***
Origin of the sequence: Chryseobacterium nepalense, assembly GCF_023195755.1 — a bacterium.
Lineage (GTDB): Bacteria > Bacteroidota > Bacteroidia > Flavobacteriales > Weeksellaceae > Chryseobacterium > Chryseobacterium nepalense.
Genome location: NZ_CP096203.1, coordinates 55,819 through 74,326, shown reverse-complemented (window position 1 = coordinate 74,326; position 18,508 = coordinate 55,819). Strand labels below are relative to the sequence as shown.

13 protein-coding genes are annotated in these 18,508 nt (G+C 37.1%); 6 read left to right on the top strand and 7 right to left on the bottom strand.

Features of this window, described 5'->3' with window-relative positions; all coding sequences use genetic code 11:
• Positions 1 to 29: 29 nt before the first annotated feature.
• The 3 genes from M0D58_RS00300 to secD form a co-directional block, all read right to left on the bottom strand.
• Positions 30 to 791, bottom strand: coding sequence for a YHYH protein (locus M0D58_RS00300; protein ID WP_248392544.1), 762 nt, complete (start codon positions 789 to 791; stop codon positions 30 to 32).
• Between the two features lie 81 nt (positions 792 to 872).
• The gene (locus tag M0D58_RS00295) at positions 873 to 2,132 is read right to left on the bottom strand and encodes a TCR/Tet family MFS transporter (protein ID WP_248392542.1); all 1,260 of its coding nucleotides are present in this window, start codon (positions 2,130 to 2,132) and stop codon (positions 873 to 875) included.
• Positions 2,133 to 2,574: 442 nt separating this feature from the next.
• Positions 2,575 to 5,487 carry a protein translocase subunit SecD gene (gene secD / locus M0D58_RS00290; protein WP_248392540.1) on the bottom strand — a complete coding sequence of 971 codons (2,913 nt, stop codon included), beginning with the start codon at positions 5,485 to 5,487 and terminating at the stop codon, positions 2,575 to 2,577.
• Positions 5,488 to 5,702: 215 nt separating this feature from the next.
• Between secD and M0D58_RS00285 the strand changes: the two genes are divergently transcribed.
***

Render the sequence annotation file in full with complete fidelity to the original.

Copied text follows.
Origin of the sequence: Chryseobacterium nepalense, assembly GCF_023195755.1 — a bacterium.
Lineage (GTDB): Bacteria > Bacteroidota > Bacteroidia > Flavobacteriales > Weeksellaceae > Chryseobacterium > Chryseobacterium nepalense.
Genome location: NZ_CP096203.1, coordinates 55,819 through 74,326, shown reverse-complemented (window position 1 = coordinate 74,326; position 18,508 = coordinate 55,819). Strand labels below are relative to the sequence as shown.

13 protein-coding genes are annotated in these 18,508 nt (G+C 37.1%); 6 read left to right on the top strand and 7 right to left on the bottom strand.

Features of this window, described 5'->3' with window-relative positions; all coding sequences use genetic code 11:
• Positions 1 to 29: 29 nt before the first annotated feature.
• The 3 genes from M0D58_RS00300 to secD form a co-directional block, all read right to left on the bottom strand.
• Positions 30 to 791, bottom strand: coding sequence for a YHYH protein (locus M0D58_RS00300; protein ID WP_248392544.1), 762 nt, complete (start codon positions 789 to 791; stop codon positions 30 to 32).
• Between the two features lie 81 nt (positions 792 to 872).
• The gene (locus tag M0D58_RS00295) at positions 873 to 2,132 is read right to left on the bottom strand and encodes a TCR/Tet family MFS transporter (protein ID WP_248392542.1); all 1,260 of its coding nucleotides are present in this window, start codon (positions 2,130 to 2,132) and stop codon (positions 873 to 875) included.
• Positions 2,133 to 2,574: 442 nt separating this feature from the next.
• Positions 2,575 to 5,487 carry a protein translocase subunit SecD gene (gene secD / locus M0D58_RS00290; protein WP_248392540.1) on the bottom strand — a complete coding sequence of 971 codons (2,913 nt, stop codon included), beginning with the start codon at positions 5,485 to 5,487 and terminating at the stop codon, positions 2,575 to 2,577.
• Positions 5,488 to 5,702: 215 nt separating this feature from the next.
• Between secD and M0D58_RS00285 the strand changes: the two genes are divergently transcribed.